Where I live . . . unfortunately
In 2017, a Monument to Slavery . . . I mean a monument to the enslavers . . . was removed from the courthouse square in Bradenton, Florida.
Like other Monuments to Slavery, Bradenton’s monument was erected at the height of Jim Crow in the South by the dementia-addled wenches of the Daughters of the Confederacy.
Now the Manatee County Commission wants to re-install the monolith using the same old bogus justifications of historical value. The only new twist involves a new justification that installing a Monument to Slavery will somehow remind people of the Bad Old Days, thus preventing racism and bigotry: the “history repeating itself” excuse.
What changed since the monuments removal in 2017?
The voters stuffed the county commission with right-wing Christofascists wannabes, all disciples of the Dark Fuhrer in the Florida governor’s mansion, Ron DeFascist. (The county even named a new park after the governor.)
This is no surprise to Bradenton residents. Glorifying a dark, blood-stained past is part of Manatee County’s culture. Starting in 1939, residents formed the Hernando DeSoto Historical Society, based on a federally-funded commission to make a Best Guess where the Spanish conquistador and his raiding party of cut-throats landed in Florida. The Swanson Commission guessed it might have been near the mouth of the Manatee River in Manatee County.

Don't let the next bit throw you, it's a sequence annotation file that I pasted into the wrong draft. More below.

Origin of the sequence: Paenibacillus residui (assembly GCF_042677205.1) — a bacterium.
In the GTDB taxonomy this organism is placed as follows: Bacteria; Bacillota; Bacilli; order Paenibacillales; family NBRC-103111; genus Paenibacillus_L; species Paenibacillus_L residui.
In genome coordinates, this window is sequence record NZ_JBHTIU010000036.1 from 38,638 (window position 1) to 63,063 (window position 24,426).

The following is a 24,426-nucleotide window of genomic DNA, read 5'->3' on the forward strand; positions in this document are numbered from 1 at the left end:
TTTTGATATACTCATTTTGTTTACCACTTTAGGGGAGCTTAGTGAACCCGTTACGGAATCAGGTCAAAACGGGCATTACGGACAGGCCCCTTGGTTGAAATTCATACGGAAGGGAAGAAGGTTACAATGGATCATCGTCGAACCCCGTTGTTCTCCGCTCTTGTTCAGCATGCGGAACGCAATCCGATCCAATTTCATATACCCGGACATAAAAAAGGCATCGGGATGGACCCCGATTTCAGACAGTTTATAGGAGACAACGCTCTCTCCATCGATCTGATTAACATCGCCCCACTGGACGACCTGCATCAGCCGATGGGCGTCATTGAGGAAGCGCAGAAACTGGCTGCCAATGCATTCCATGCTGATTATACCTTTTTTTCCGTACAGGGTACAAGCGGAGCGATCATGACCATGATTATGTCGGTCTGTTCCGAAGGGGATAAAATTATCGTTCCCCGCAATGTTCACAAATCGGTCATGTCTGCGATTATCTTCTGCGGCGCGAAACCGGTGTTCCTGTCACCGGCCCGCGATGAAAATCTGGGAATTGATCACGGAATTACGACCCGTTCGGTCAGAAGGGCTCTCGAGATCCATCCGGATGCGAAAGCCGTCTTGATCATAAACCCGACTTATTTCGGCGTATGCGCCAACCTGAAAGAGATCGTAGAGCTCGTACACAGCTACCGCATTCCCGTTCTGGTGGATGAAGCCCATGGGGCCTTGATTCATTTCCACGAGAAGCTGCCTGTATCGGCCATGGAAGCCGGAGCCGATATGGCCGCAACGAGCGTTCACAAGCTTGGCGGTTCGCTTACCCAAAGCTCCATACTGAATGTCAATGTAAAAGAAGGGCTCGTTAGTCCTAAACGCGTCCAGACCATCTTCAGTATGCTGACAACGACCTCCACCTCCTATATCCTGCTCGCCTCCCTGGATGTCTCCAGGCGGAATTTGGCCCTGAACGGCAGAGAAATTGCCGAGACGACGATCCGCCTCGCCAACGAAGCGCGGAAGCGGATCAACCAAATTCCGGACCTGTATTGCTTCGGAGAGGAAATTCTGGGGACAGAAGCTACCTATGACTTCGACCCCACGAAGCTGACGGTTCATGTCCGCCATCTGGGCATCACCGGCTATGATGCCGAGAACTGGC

Every year, a parade is sponsored by the Hernando DeSoto Historical Society, a collection of bourgeois White guys with too much money and free time. Under the guise of “enriching” the community, they get to put on glorified Halloween costumes and parade through the city tossing cheap shiny beads to the masses. The event ends with the conquistadors “capturing” the City of Bradenton — sans the slaughter of Native Americans.
The history of DeSoto’s bloody journey through the southeast United States in the 1500s is conveniently overlooked, as is the obvious similarity to Germany’s Lebensraum activities during the 1930s and 40s in Europe. DeSoto and Henrich Himmler share quite a few traits:
- Both wanted to steal foreign land for a European power.
- Both served an absolute ruler.
- Both believed the indigenous people were inferior humans, although DeSoto referred to them as savages and Himmler called them Untermensch, sub-human.
- Both ordered massacres of these inferior humans.
- Both believed god was on their side.
It’s all part of the Flori-Duh political clown circus that stretches from Tallahassee to the realm of the Orange Emporer of Mar-A-Loco.
But at least it doesn’t snow. There is that.